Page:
As a young college student in 2011, Alexi McCammond’s tweets included racist and homophobic remarks. In 2019, while working as a reporter at Axios, she apologized for and deleted those earlier tweets. Now 27, those tweets resurfaced, forcing McCammond to resign from a prestigious job that she had not yet begun as editor-in-chief of Teen Vogue.
The incident is a temporary crisis for the publication and a tough life lesson for McCammond. It should, however, be a teaching moment for everyone with a social media account and a management lesson for organizations.
At the time McCammond was offered the top job at the Condé Nast flagship teen magazine, its key leaders, including the famed Anna Wintour, knew of some of McCammond’s tweets and her subsequent apology. They nonetheless remained committed to the candidate they selected. That confidence left them unprepared for the ensuing outcry.
Just days after McCammond’s appointment was announced, 20 members of Teen Vogue’s staff sent a letter to Condé Nast protesting her hiring. As the controversy built, retailers Ulta Beauty and Burt’s Bees suspended their advertising in the publication. McCammond responded by reaching out directly to Teen Vogue’s staff, further apologizing and expressing her commitment to the development of a more inclusive magazine.
As the uproar grew, McCammond and Condé Nast finally announced that they were parting ways. This led to the inevitable outcry that “cancel culture” had once again taken down a talented professional forced to pay for a youthful mistake with her job.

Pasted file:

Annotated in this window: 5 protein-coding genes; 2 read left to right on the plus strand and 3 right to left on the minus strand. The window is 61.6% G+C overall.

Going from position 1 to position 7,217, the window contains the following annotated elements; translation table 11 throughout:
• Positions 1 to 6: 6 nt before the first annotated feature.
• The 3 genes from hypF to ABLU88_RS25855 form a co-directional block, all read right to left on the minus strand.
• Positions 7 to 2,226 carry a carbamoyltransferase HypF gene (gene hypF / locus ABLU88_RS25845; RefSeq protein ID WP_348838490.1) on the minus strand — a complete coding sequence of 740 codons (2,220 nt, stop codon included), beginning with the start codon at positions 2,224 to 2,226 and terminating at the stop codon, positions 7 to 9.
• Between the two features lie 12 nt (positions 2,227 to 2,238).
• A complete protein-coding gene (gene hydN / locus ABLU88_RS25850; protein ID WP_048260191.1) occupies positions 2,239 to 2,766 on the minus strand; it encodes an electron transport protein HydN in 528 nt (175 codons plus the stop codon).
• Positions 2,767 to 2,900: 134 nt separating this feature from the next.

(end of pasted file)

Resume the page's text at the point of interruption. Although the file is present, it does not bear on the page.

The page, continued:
The outrage on both sides has obscured the several lessons that should be learned from this story.
First, social media offers a constant temptation to appear spontaneous and clever, even as success in real life requires thoughtfulness and intention. Social media is your permanent record. What you say today you must live with tomorrow. Act accordingly.
Second, you are never so young that you get a pass for using racist and homophobic slurs. Nonchalantly expressed slurs reveal a casual ease with which the “other” is dehumanized. It may be an unconscious bias, but it is a bias nonetheless. People have a right to call you out on it later.
Third, employers have an obligation to ensure that those they select for positions of influence and power can withstand the scrutiny they will inevitably face in their new role. Condé Nast was tone-deaf in its assumption that McCammond’s past would not be an issue in a world still reeling from Black Lives Matter protests and an election year filled with racist and xenophobic commentary and hate crimes. In such circumstances, moving forward assuming no one would notice or care risked creating a toxic work environment and was doomed to fail.
Fourth, “cancel culture” has become the insult invoked when trying to avoid having to face responsibility for one’s behaviors. Forgiveness in response to a heartfelt apology is a grace we all deserve. But that does not erase the fact that actions have consequences. For this particular job, an apology could not be sufficient.
Teen Vogue purports to be a publication that helps teenagers build confidence, urges young people to be bold in the world, and helps them earn credibility as they begin to navigate the adult environment. McCammond was the age of Teen Vogue’s target audience when she blithely tweeted her own slurs. How could Condé Nast possibly think it would go without notice that its new editor in chief’s own actions at that age were anathema to the publication’s expressed values?
McCammond is not a victim in this story. She is simply living with the results of her actions. She is also a capable and talented journalist who is likely to have a long and successful career ahead of her.
Perhaps McCammond and Condé Nast, on their now separate journeys, can demonstrate their own lessons learned from this experience by working to reduce the toxicity and pain inflicted by the careless use of social media. That would certainly be journalism worth reading.